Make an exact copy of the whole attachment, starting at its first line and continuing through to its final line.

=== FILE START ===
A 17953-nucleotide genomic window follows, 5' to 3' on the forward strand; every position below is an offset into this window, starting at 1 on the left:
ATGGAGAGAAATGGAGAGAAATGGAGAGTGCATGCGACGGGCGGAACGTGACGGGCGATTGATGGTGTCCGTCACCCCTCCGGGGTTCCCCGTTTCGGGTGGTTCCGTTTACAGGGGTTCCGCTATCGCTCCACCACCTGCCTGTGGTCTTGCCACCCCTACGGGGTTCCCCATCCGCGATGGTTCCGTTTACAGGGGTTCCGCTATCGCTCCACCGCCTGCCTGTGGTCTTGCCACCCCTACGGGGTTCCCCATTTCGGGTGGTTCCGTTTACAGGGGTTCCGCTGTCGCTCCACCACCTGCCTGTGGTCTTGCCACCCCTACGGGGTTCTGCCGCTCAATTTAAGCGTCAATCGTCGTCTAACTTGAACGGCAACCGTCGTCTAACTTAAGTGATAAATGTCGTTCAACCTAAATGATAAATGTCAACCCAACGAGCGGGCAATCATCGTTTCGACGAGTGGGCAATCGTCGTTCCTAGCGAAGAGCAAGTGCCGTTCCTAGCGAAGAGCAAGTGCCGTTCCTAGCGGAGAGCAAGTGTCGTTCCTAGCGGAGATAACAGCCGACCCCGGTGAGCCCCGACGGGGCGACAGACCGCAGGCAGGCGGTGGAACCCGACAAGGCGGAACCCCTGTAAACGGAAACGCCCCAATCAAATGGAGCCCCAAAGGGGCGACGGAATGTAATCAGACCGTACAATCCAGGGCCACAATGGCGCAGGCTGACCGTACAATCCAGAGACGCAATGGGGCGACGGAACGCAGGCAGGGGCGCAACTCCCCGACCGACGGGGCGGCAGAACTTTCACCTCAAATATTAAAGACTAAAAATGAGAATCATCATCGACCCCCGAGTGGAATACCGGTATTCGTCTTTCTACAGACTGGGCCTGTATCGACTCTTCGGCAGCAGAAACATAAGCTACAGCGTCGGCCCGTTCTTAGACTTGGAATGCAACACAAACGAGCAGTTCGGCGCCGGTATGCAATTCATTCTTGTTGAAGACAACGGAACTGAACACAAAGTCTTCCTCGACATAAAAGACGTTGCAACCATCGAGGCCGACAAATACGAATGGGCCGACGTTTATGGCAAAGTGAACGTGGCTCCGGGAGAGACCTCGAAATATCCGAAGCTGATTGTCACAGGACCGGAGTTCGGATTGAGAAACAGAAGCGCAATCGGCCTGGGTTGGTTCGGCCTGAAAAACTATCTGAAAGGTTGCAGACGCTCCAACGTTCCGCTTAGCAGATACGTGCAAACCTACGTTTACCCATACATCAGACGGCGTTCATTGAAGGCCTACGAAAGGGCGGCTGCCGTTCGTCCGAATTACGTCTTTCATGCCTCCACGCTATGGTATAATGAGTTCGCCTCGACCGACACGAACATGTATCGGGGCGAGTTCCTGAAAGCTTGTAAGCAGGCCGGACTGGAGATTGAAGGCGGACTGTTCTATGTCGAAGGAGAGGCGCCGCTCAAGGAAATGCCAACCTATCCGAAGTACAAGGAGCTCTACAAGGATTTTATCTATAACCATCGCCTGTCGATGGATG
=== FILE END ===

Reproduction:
A 17953-nucleotide genomic window follows, 5' to 3' on the forward strand; every position below is an offset into this window, starting at 1 on the left:
ATGGAGAGAAATGGAGAGAAATGGAGAGTGCATGCGACGGGCGGAACGTGACGGGCGATTGATGGTGTCCGTCACCCCTCCGGGGTTCCCCGTTTCGGGTGGTTCCGTTTACAGGGGTTCCGCTATCGCTCCACCACCTGCCTGTGGTCTTGCCACCCCTACGGGGTTCCCCATCCGCGATGGTTCCGTTTACAGGGGTTCCGCTATCGCTCCACCGCCTGCCTGTGGTCTTGCCACCCCTACGGGGTTCCCCATTTCGGGTGGTTCCGTTTACAGGGGTTCCGCTGTCGCTCCACCACCTGCCTGTGGTCTTGCCACCCCTACGGGGTTCTGCCGCTCAATTTAAGCGTCAATCGTCGTCTAACTTGAACGGCAACCGTCGTCTAACTTAAGTGATAAATGTCGTTCAACCTAAATGATAAATGTCAACCCAACGAGCGGGCAATCATCGTTTCGACGAGTGGGCAATCGTCGTTCCTAGCGAAGAGCAAGTGCCGTTCCTAGCGAAGAGCAAGTGCCGTTCCTAGCGGAGAGCAAGTGTCGTTCCTAGCGGAGATAACAGCCGACCCCGGTGAGCCCCGACGGGGCGACAGACCGCAGGCAGGCGGTGGAACCCGACAAGGCGGAACCCCTGTAAACGGAAACGCCCCAATCAAATGGAGCCCCAAAGGGGCGACGGAATGTAATCAGACCGTACAATCCAGGGCCACAATGGCGCAGGCTGACCGTACAATCCAGAGACGCAATGGGGCGACGGAACGCAGGCAGGGGCGCAACTCCCCGACCGACGGGGCGGCAGAACTTTCACCTCAAATATTAAAGACTAAAAATGAGAATCATCATCGACCCCCGAGTGGAATACCGGTATTCGTCTTTCTACAGACTGGGCCTGTATCGACTCTTCGGCAGCAGAAACATAAGCTACAGCGTCGGCCCGTTCTTAGACTTGGAATGCAACACAAACGAGCAGTTCGGCGCCGGTATGCAATTCATTCTTGTTGAAGACAACGGAACTGAACACAAAGTCTTCCTCGACATAAAAGACGTTGCAACCATCGAGGCCGACAAATACGAATGGGCCGACGTTTATGGCAAAGTGAACGTGGCTCCGGGAGAGACCTCGAAATATCCGAAGCTGATTGTCACAGGACCGGAGTTCGGATTGAGAAACAGAAGCGCAATCGGCCTGGGTTGGTTCGGCCTGAAAAACTATCTGAAAGGTTGCAGACGCTCCAACGTTCCGCTTAGCAGATACGTGCAAACCTACGTTTACCCATACATCAGACGGCGTTCATTGAAGGCCTACGAAAGGGCGGCTGCCGTTCGTCCGAATTACGTCTTTCATGCCTCCACGCTATGGTATAATGAGTTCGCCTCGACCGACACGAACATGTATCGGGGCGAGTTCCTGAAAGCTTGTAAGCAGGCCGGACTGGAGATTGAAGGCGGACTGTTCTATGTCGAAGGAGAGGCGCCGCTCAAGGAAATGCCAACCTATCCGAAGTACAAGGAGCTCTACAAGGATTTTATCTATAACCATCGCCTGTCGATGGATG